Success is peace of mind which is a direct result of self-satisfaction in knowing you made the effort to become the best you are capable of becoming.

Here is the synopsis of how he came to that belief and how he taught it.

John Wooden, one of America’s most respected coaches and teachers, began his career shortly after graduating with honors from Purdue University in West Lafayette, Indiana.

Teaching English and coaching basketball at Dayton (Ky) High School, he soon became frustrated with the conventional A, B, C grading system that was in place there and elsewhere.

Mr. Wooden believed that while this format had value, an even more valuable and productive system would define the quality of effort made by a student to achieve his or her own potential as the highest priority.

As a youngster his father, Joshua Hugh Wooden, had given him important direction on this subject: “Johnny, don’t worry about being better than somebody else, but never cease trying to be the best that you can be. You have control over that.”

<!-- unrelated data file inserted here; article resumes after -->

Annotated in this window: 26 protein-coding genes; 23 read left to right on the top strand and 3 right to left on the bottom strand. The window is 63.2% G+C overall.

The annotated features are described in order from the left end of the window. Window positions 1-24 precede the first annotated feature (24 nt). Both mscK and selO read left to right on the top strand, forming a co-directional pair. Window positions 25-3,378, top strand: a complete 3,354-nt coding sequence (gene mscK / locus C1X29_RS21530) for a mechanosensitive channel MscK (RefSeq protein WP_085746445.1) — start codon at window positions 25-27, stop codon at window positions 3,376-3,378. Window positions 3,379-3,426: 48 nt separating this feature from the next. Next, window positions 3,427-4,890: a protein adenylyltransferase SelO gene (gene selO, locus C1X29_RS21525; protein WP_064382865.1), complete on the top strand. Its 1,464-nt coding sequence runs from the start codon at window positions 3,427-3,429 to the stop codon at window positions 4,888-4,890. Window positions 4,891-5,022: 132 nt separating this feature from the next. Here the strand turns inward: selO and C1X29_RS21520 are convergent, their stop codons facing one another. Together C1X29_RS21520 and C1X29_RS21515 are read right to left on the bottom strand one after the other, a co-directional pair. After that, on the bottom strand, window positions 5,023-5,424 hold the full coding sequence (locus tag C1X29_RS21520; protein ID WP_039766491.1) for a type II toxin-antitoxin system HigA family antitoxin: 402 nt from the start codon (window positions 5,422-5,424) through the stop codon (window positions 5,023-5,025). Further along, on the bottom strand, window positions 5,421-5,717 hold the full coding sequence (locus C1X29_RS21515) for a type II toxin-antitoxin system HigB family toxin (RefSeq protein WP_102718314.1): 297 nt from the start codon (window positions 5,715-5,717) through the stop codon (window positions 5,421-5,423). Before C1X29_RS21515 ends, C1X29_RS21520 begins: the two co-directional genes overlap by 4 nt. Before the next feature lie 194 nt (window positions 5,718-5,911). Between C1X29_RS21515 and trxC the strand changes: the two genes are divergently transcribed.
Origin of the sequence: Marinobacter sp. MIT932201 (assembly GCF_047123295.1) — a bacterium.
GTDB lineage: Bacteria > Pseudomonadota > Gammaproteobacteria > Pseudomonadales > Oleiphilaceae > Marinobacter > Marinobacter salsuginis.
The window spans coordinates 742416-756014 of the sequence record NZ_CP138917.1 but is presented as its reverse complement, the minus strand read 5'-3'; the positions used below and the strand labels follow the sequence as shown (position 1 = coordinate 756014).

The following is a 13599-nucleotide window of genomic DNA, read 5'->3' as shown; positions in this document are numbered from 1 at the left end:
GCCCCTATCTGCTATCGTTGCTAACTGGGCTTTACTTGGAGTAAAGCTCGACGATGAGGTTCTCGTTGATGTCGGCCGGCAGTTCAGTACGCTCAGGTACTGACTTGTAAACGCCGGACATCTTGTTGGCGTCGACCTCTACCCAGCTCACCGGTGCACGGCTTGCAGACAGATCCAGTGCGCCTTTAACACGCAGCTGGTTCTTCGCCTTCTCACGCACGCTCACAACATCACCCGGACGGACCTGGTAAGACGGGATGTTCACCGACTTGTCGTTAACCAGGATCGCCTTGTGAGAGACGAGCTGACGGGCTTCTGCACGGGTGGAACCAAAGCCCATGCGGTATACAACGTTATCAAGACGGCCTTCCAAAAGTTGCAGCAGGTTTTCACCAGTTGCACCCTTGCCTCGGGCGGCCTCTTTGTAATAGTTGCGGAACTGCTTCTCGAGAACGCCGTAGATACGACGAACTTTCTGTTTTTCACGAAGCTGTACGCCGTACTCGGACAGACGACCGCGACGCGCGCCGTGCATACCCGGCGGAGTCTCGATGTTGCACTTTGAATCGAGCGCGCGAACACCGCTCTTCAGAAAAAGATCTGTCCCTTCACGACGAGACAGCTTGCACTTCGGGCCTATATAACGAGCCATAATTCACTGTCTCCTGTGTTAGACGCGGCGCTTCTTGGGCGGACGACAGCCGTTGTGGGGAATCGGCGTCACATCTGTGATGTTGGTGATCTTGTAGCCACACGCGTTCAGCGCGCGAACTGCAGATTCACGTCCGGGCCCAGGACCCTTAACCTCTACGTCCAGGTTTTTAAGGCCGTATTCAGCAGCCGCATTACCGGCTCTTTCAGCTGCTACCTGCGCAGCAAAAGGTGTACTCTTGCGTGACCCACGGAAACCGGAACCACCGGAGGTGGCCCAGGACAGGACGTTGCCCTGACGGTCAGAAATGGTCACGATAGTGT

His dad’s message? What counted most, even more than a grade or the score, was how hard you worked – how well you prepared – to do your best in striving to reach your own unique potential whether it’s for an English test, a basketball game, or life. For John Wooden, effort was the starting point for Success.

In 1934, after much thought, he wrote down his definition of Success peace of mind which is a direct result of self-satisfaction in knowing you made the effort to become the best you are capable of becoming. He wanted to develop a self-grading system that was both fair and productive, something that went beyond getting an A in class or scoring points on the court.

Soon he realized that as a teacher and coach you couldn’t just tell a student or player what to do, you needed to TEACH them HOW to do it, how to use good mechanics on a jump shot, or how to get an A in class, you needed to show them HOW to get there, how to do it right. That’s when he began a lengthy search for the personal characteristics and qualities that would best enable someone to achieve Success as he defined it.

At Dayton, and later at South Bend Central High School and Indiana State Teachers College, Mr. Wooden worked on identifying those values he viewed as fundamental when it came to preparation and personal achievement as it related to one’s effort. He was very serious about it: it took fourteen years.

Then in 1948, shortly before he was hired by UCLA and gained attention as one of America’s greatest coaches and teachers, he completed his work. He called it the Pyramid of Success and it contained fifteen building blocks – behavioral traits – Mr. Wooden viewed as essential characteristics for achieving success.